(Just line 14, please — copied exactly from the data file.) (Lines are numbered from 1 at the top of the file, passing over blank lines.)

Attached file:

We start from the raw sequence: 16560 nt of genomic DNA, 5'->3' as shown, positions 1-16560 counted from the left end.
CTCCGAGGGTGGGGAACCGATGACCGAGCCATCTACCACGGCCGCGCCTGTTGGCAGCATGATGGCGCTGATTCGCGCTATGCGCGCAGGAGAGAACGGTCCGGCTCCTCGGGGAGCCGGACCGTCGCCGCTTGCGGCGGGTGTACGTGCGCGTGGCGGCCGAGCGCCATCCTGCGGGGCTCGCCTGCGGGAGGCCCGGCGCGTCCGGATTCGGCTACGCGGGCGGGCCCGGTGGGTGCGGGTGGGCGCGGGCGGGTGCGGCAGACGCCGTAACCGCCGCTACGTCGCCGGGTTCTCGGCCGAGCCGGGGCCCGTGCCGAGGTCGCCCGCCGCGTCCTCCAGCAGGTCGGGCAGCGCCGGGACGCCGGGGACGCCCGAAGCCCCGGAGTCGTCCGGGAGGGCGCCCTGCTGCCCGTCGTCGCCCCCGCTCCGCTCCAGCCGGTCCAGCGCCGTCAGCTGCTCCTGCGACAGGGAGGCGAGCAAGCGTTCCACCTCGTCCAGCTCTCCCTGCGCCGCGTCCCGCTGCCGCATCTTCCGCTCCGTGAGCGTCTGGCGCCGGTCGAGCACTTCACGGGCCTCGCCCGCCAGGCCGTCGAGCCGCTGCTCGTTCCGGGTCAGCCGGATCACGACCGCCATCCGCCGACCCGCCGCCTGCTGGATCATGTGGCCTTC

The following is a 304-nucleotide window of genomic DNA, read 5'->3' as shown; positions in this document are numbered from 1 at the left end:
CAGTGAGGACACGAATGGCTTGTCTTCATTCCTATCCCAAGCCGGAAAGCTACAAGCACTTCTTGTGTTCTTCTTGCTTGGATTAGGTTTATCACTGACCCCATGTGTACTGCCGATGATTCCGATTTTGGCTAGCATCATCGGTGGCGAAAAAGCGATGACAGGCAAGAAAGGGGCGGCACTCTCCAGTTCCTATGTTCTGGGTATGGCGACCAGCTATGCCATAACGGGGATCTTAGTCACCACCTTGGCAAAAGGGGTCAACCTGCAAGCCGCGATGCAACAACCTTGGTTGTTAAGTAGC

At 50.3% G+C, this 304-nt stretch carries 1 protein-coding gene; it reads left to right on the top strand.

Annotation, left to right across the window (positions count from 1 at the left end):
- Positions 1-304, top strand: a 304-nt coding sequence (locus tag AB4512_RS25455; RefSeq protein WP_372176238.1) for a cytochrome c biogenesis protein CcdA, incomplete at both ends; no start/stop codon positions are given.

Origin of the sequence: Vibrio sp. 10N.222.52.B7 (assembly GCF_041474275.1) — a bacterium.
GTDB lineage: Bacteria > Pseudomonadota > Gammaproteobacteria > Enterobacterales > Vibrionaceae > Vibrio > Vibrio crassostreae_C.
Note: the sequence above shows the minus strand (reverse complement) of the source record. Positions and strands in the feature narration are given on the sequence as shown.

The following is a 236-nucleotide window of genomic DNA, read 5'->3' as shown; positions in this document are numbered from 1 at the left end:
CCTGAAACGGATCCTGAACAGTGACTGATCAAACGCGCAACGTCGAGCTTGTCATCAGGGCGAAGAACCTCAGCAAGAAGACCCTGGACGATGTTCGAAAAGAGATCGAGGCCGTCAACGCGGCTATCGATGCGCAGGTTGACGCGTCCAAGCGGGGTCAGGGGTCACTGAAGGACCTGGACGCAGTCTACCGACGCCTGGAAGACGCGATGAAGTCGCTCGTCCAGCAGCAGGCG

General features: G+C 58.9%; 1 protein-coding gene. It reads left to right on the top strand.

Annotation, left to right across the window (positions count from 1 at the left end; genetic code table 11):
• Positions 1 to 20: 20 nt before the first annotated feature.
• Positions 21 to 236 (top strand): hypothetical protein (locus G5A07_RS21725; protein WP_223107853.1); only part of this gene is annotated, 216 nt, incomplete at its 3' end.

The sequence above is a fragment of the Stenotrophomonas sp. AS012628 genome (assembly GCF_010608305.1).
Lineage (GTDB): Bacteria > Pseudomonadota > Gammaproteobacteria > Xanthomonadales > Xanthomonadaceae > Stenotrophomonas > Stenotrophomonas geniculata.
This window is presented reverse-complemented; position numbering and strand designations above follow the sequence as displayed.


Annotation, left to right across the window (positions count from 1 at the left end; genetic code table 11):